Maternal glucose levels during pregnancy and childhood adiposity in the Hyperglycemia and Adverse Pregnancy Outcome Follow-up Study
W. L. Lowe, Jr.; L. P. Lowe; A. Kuang; P. M. Catalano; M. Nodzenski; O. Talbot; W. H. Tam; D. A. Sacks; D. McCance; B. Linder; Y. Lebenthal; J. M. Lawrence; M. Lashley; J. L. Josefson; J. Hamilton; C. Deerochanawong; P. Clayton; W. J. Brickman; A. R. Dyer
Year of publication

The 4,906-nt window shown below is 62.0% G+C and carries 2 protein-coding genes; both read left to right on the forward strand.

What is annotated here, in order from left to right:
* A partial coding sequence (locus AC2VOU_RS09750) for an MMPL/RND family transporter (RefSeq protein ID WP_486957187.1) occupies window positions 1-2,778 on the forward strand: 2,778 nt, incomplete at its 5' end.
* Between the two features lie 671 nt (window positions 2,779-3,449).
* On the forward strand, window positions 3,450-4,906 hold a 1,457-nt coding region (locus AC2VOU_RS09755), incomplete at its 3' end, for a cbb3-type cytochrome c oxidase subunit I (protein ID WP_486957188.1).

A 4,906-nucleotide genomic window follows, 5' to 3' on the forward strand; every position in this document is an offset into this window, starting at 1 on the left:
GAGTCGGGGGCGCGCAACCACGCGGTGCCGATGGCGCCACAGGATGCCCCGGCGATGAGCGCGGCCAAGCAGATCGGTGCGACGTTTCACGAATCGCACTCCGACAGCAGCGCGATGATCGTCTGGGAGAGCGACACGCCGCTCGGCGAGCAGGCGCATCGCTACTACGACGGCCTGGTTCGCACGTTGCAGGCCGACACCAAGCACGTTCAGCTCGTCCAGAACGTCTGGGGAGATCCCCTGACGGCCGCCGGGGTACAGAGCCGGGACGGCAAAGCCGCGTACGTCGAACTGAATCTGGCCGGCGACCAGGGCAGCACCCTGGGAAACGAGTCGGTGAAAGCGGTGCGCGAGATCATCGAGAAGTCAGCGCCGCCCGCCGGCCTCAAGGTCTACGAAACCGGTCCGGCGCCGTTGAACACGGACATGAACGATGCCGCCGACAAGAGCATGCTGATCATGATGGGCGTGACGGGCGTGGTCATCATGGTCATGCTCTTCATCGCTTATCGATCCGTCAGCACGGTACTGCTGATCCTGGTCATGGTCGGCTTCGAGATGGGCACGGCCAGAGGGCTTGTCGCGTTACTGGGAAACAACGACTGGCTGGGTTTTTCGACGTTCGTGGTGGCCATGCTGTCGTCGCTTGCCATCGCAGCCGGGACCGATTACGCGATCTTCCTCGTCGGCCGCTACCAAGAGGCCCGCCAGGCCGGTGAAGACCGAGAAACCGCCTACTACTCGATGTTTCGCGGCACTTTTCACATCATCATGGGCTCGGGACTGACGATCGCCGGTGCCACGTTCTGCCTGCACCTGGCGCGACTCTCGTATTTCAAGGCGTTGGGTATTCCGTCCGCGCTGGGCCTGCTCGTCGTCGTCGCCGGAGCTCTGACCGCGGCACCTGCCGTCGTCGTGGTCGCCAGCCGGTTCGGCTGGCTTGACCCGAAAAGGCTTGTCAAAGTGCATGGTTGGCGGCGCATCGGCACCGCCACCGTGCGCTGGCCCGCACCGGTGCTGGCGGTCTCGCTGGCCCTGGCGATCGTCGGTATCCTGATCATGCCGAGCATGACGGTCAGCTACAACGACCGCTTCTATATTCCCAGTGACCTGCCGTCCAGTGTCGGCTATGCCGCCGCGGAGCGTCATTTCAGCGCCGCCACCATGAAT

AIMS/HYPOTHESIS: Maternal type 2 diabetes during pregnancy and gestational diabetes are associated with childhood adiposity; however, associations of lower maternal glucose levels during pregnancy with childhood adiposity, independent of maternal BMI, remain less clear. The objective was to examine associations of maternal glucose levels during pregnancy with childhood adiposity in the Hyperglycemia and Adverse Pregnancy Outcome (HAPO) cohort. METHODS: The HAPO Study was an observational epidemiological international multi-ethnic investigation that established strong associations of glucose levels during pregnancy with multiple adverse perinatal outcomes. The HAPO Follow-up Study (HAPO FUS) included 4832 children from ten HAPO centres whose mothers had a 75 g OGTT at ~28 weeks gestation 10-14 years earlier, with glucose values blinded to participants and clinical caregivers. The primary outcome was child adiposity, including: (1) being overweight/obese according to sex- and age-specific cut-offs based on the International Obesity Task Force (IOTF) criteria; (2) IOTF-defined obesity only; and (3) measurements >85th percentile for sum of skinfolds, waist circumference and per cent body fat. Primary predictors were maternal OGTT and HbA(1c) values during pregnancy. RESULTS: Fully adjusted models that included maternal BMI at pregnancy OGTT indicated positive associations between maternal glucose predictors and child adiposity outcomes. For one SD difference in pregnancy glucose and HbA(1c) measures, ORs for each child adiposity outcome were in the range of 1.05-1.16 for maternal fasting glucose, 1.11-1.19 for 1 h glucose, 1.09-1.21 for 2 h glucose and 1.12-1.21 for HbA(1c). Associations were significant, except for associations of maternal fasting glucose with offspring being overweight/obese or having waist circumference >85th percentile. Linearity was confirmed in all adjusted models. Exploratory sex-specific analyses indicated generally consistent associations for boys and girls. CONCLUSIONS/INTERPRETATION: Exposure to higher levels of glucose in utero is independently associated with childhood adiposity, including being overweight/obese, obesity, skinfold thickness, per cent body fat and waist circumference. Glucose levels less than those diagnostic of diabetes are associated with greater childhood adiposity; this may have implications for long-term metabolic health.